EW: What is your sense of where this all started? What are the roots of the zero tolerance effort?
ADS: Well, Columbine is the beginning of zero tolerance. This began with Columbine and it intensifies every time there’s violence in schools. By the way, Columbine and things that have happened like that, which people would say are related to mental illness, don’t tend to happen in poor schools where black and brown kids are. But people cite Columbine as a moment when this really took off.
EW: Why did you decide to have musician Marcus Shelby join you on stage?
ADS: I admire him. The piece is being created in three or four different geographic areas, so I thought it would be good to have local artists work with me. Also Marcus is very politically savvy. I think his father was the director of a social justice organization, and Marcus is dedicated to social justice, and he’s out there working with some of the kids [affected by this] in schools. Mainly, I love his music and lately have been collaborating with musicians.
I just did, in March, a piece with “Letter from a Birmingham Jail,” Martin Luther King’s letter. I read it with Bobby McDuffy who’s a concert violinist. I’ve also been working with a celloist on a piece about grace. So I guess I’m interested in string instruments and putting somebody else on stage with me and trying to find a new way of telling the stories I’ve been telling. But Marcus is just a terrific person who’s taught with me and he has an extraordinary amount of compassion. Why Marcus? He’s just an extraordinary cat.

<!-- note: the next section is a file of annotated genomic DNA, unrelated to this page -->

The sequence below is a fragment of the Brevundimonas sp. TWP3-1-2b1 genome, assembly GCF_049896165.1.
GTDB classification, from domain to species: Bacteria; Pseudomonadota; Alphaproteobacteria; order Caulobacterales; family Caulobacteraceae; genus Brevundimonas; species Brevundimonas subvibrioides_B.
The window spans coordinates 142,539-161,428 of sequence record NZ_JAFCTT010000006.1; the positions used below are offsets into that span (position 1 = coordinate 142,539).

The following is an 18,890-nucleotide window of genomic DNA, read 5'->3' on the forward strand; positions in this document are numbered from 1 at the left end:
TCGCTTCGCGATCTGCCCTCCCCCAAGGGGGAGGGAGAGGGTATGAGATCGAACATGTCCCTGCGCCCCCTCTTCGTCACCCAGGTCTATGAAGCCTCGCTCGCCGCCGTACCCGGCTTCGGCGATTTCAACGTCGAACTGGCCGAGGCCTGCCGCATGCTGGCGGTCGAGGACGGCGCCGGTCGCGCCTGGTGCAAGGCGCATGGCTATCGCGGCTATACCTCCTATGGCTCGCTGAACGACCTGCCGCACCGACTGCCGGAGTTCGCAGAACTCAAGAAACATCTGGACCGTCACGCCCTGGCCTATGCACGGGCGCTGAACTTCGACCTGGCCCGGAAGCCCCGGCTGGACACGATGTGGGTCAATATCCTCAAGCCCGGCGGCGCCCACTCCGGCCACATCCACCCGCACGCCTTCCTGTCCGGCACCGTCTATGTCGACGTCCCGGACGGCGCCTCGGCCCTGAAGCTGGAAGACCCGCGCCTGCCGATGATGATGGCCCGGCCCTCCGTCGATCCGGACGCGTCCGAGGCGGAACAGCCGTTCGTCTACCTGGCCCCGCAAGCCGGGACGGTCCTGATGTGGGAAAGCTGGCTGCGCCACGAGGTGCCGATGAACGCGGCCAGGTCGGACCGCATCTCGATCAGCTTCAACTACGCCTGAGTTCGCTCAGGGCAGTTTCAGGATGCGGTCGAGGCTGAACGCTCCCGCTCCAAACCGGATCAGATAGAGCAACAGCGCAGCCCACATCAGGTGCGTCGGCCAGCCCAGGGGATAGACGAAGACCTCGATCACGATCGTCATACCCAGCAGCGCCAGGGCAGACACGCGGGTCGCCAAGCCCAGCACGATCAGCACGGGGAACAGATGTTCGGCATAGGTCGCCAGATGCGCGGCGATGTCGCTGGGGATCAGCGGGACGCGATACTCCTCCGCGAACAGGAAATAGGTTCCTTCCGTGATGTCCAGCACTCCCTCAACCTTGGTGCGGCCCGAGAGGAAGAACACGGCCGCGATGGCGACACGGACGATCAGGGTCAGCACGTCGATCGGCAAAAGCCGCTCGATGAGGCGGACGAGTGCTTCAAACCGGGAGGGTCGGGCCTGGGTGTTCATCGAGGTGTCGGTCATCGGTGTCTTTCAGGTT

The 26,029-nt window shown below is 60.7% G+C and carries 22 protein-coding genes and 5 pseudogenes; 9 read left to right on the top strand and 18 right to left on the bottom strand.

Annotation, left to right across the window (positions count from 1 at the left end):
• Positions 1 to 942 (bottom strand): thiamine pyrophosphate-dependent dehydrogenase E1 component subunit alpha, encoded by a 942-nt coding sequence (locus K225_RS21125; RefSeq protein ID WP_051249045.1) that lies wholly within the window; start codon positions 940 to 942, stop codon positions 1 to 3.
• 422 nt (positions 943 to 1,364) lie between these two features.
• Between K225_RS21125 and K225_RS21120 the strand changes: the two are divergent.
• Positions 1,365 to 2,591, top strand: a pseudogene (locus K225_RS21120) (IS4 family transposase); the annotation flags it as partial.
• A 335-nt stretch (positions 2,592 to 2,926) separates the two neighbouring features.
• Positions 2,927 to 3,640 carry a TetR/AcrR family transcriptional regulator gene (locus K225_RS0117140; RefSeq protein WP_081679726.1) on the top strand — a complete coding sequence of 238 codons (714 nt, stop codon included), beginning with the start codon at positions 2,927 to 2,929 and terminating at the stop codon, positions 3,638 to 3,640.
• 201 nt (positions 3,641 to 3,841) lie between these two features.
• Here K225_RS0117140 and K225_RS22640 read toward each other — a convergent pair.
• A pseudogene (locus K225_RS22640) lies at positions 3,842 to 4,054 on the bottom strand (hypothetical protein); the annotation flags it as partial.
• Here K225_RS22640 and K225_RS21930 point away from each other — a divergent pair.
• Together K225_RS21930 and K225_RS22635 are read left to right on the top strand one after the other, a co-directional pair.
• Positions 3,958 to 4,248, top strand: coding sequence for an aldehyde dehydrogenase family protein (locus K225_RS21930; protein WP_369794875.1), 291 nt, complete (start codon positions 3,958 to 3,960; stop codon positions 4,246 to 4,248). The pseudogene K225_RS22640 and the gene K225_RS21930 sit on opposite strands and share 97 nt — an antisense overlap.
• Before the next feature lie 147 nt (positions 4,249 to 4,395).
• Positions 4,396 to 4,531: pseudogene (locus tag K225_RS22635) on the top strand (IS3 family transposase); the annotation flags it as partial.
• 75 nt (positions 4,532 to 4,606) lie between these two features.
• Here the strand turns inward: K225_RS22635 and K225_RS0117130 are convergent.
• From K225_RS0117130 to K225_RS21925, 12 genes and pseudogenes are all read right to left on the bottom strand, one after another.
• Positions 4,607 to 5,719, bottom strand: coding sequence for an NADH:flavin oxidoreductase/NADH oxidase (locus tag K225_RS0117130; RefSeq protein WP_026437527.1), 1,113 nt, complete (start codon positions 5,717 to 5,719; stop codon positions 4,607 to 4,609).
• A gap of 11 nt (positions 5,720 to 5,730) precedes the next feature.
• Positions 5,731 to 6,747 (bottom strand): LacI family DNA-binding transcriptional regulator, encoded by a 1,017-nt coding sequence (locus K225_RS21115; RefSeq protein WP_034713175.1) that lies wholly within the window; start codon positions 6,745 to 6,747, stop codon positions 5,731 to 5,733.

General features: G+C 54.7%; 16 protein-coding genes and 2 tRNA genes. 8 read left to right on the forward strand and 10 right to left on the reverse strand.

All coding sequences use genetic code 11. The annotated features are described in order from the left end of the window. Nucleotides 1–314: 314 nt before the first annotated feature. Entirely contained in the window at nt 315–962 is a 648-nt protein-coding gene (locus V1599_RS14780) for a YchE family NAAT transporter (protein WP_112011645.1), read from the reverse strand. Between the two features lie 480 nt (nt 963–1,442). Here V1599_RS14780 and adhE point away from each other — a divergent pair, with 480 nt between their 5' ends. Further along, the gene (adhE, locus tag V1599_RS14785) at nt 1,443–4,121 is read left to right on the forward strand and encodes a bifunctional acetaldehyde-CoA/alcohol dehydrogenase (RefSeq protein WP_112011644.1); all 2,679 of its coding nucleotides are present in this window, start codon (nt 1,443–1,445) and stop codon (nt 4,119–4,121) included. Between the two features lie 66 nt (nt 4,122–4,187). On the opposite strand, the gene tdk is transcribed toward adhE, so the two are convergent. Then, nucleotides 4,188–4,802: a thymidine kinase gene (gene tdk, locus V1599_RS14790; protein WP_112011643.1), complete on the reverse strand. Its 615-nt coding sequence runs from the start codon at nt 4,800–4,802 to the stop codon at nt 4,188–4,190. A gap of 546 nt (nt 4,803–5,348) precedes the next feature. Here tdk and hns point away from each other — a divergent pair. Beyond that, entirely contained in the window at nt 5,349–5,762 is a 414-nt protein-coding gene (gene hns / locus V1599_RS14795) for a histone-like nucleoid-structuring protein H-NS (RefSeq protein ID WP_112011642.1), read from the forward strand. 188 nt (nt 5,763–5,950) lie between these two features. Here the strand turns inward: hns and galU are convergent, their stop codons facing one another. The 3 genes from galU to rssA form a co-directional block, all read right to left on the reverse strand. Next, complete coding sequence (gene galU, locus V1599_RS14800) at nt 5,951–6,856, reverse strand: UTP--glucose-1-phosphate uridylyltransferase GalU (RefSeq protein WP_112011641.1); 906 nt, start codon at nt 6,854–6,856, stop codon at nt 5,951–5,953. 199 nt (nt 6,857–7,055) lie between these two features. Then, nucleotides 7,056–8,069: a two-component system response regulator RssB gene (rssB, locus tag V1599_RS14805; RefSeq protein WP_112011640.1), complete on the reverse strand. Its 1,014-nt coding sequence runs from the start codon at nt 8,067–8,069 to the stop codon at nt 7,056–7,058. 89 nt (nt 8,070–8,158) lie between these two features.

EW: This project is structurally different from things you’ve done before. What are you hoping will come out of the process?
ADS: I’m sort of working outside the auspices of theater, so, yes, I’m working in a new way. In the past, I would work with a theater, get a commission and start to develop a play in different cities, but this is a different type of work in progress. It’s not really what you do to try to get your play ready for regional theater.
This thing I’m working on is to really be a member of a conversation about a big problem. So there’ll be, I hope, in our audience, judges and professors and jailers and kids— and what am I? I’m an artist. I just want to bring that fact of being an artist into a conversation that is really starting to rev up in our country, so it’s a different type of relationship. It’s not about a finished work of art. It’s about using certain skill sets I’ve developed as an artist over time to convene this conversation here.
Anna Deavere Smith’s school-to-prison pipeline project is a grantee (via the New York Foundation for the Arts) of Atlantic’s Children & Youth programme in the United States, which funds efforts to reform school discipline policies.